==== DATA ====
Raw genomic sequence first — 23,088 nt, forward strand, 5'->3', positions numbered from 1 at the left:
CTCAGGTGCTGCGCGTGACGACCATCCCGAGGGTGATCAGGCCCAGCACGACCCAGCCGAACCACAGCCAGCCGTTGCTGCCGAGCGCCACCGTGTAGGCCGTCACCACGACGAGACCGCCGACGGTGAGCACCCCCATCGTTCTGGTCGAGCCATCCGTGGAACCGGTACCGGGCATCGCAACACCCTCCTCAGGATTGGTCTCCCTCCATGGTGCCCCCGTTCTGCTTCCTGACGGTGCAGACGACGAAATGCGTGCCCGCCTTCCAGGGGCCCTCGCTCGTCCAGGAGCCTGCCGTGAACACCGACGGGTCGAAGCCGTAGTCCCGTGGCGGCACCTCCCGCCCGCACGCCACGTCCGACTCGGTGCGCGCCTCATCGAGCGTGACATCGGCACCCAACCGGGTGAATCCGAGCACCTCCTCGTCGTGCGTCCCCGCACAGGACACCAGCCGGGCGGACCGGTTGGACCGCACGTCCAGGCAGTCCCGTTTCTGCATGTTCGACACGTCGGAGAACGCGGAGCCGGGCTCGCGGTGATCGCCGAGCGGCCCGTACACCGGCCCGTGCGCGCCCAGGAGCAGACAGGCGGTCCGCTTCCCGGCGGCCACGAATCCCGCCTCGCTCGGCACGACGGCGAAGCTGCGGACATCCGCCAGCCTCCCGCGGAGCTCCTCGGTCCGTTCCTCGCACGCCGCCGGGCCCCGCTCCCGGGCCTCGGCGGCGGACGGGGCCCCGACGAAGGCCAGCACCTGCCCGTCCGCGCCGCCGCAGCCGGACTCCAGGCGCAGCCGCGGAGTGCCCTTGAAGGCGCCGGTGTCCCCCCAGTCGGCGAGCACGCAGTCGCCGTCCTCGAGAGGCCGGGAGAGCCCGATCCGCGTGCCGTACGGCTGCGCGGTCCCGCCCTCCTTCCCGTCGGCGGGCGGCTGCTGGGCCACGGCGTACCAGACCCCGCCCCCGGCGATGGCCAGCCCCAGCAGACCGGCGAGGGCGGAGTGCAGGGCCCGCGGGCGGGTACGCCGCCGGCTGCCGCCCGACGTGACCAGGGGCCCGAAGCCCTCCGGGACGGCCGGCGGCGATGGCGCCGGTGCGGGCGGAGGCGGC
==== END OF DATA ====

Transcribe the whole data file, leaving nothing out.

Raw genomic sequence first — 23,088 nt, forward strand, 5'->3', positions numbered from 1 at the left:
CTCAGGTGCTGCGCGTGACGACCATCCCGAGGGTGATCAGGCCCAGCACGACCCAGCCGAACCACAGCCAGCCGTTGCTGCCGAGCGCCACCGTGTAGGCCGTCACCACGACGAGACCGCCGACGGTGAGCACCCCCATCGTTCTGGTCGAGCCATCCGTGGAACCGGTACCGGGCATCGCAACACCCTCCTCAGGATTGGTCTCCCTCCATGGTGCCCCCGTTCTGCTTCCTGACGGTGCAGACGACGAAATGCGTGCCCGCCTTCCAGGGGCCCTCGCTCGTCCAGGAGCCTGCCGTGAACACCGACGGGTCGAAGCCGTAGTCCCGTGGCGGCACCTCCCGCCCGCACGCCACGTCCGACTCGGTGCGCGCCTCATCGAGCGTGACATCGGCACCCAACCGGGTGAATCCGAGCACCTCCTCGTCGTGCGTCCCCGCACAGGACACCAGCCGGGCGGACCGGTTGGACCGCACGTCCAGGCAGTCCCGTTTCTGCATGTTCGACACGTCGGAGAACGCGGAGCCGGGCTCGCGGTGATCGCCGAGCGGCCCGTACACCGGCCCGTGCGCGCCCAGGAGCAGACAGGCGGTCCGCTTCCCGGCGGCCACGAATCCCGCCTCGCTCGGCACGACGGCGAAGCTGCGGACATCCGCCAGCCTCCCGCGGAGCTCCTCGGTCCGTTCCTCGCACGCCGCCGGGCCCCGCTCCCGGGCCTCGGCGGCGGACGGGGCCCCGACGAAGGCCAGCACCTGCCCGTCCGCGCCGCCGCAGCCGGACTCCAGGCGCAGCCGCGGAGTGCCCTTGAAGGCGCCGGTGTCCCCCCAGTCGGCGAGCACGCAGTCGCCGTCCTCGAGAGGCCGGGAGAGCCCGATCCGCGTGCCGTACGGCTGCGCGGTCCCGCCCTCCTTCCCGTCGGCGGGCGGCTGCTGGGCCACGGCGTACCAGACCCCGCCCCCGGCGATGGCCAGCCCCAGCAGACCGGCGAGGGCGGAGTGCAGGGCCCGCGGGCGGGTACGCCGCCGGCTGCCGCCCGACGTGACCAGGGGCCCGAAGCCCTCCGGGACGGCCGGCGGCGATGGCGCCGGTGCGGGCGGAGGCGGC